‘Nosh Up in a Brewery’ – the latest brainchild of BrumYumYum, a collaboration with Two Towers Brewery – measures pleasingly up to the madcap organisers’ usual weird-good standards: this time, Storage Hunters meets church hall under hippie siege. Bar the unforgivable toilet signage (“ladies’ powder room”), the vibes are good: unselfconscious and – despite (or perhaps because of) the car boot sale-style setting – comfortable.
Above all, each great pint cranks two glorious fingers up to your five-pound-a-bottle pubs. Two pounds fifty. For pale ales that taste like charred mangoes (Chamberlain) and spice (Electric), and knockout porters that are more meal than drink.
It was exciting to see poutine – Canada’s much-instagrammed version of chips and gravy; as wikipedia warns, not to be mistaken for Putin – make an appearance in Birmingham, especially served by the freshest of street food faces (still in university, respect!). The story is impressiveness without refinement: crashing waves of full-bodied umami, each building on the last until your whole body sings with an almost school-dinners meatiness. Plus, a sneaky, tingling spiciness that teams up – faintly threateningly – with the chips and gravy powerhouse. But it needed balance. Even the most outrageous comfort foods, late-night feasts and hangover breakfasts feature a contrasting character – as much to underscore the outrage as to counteract it (the epitome: avocado in a bacon sandwich). Caribou Poutine’s ‘Say Cheese’ cried out for handsome chunks of glazed roast beetroot, or sharp, fruity chilli chutney.
Poutine in fact raises questions about the sanctity of the cult dish: beyond the belt and braces administration of piles of tasty and fashionable toppings (see: pulled pork), can it be tinkered with? How much? Poutine’s construction – chips, curds, then doused in gravy – is utterly central to its identity. But would a crispy chip – swooped into a pot of gravy or skated around in it in the bottom of the box – improve the experience? (No claims to have the answers.)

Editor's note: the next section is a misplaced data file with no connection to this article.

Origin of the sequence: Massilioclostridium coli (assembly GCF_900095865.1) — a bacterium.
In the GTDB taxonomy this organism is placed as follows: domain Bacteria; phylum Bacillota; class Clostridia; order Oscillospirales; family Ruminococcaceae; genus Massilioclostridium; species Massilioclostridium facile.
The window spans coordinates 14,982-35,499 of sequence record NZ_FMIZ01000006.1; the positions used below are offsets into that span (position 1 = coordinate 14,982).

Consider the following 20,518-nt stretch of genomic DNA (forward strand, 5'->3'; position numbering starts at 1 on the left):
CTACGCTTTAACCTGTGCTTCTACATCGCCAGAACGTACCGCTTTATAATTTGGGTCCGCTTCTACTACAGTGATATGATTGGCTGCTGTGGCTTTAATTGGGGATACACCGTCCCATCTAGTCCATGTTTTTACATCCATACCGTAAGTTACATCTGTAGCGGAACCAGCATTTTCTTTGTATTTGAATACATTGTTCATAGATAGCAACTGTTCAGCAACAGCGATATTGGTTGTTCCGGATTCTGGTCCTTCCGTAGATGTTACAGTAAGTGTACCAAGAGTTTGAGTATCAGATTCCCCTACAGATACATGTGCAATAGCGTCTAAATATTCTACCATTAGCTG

From shapeshifter chef Cyd of Pimpernel’s Delights, glorious slow-cooked pork belly: not pulled but bouncy, braised beautifully in Two Towers’ sweetshoppy ‘Complete Muppetry’ (which I’ve swooned over before) and rounded with flavours of citrus peel and spice. Add mash – deliciously unpolished and boldly mustardy – and some silky, aniseedy onions, and it’s as easy-going and easy to like as Nosh Up in a Brewery.
Follow BrumYumYum on Facebook or Twitter for information on all their upcoming events, including KingshEATh on Saturday 11th July and JQ Festival on Saturday 19th July. The date of the next Nosh Up In A Brewery, which promises beer pairings and a Chef’s Table from Pimpernel’s Delights (three courses for around £10, all containing Two Towers Ale), will be announced next week.
The Two Towers Brewery Bar is open every Friday night from 7pm to 11pm.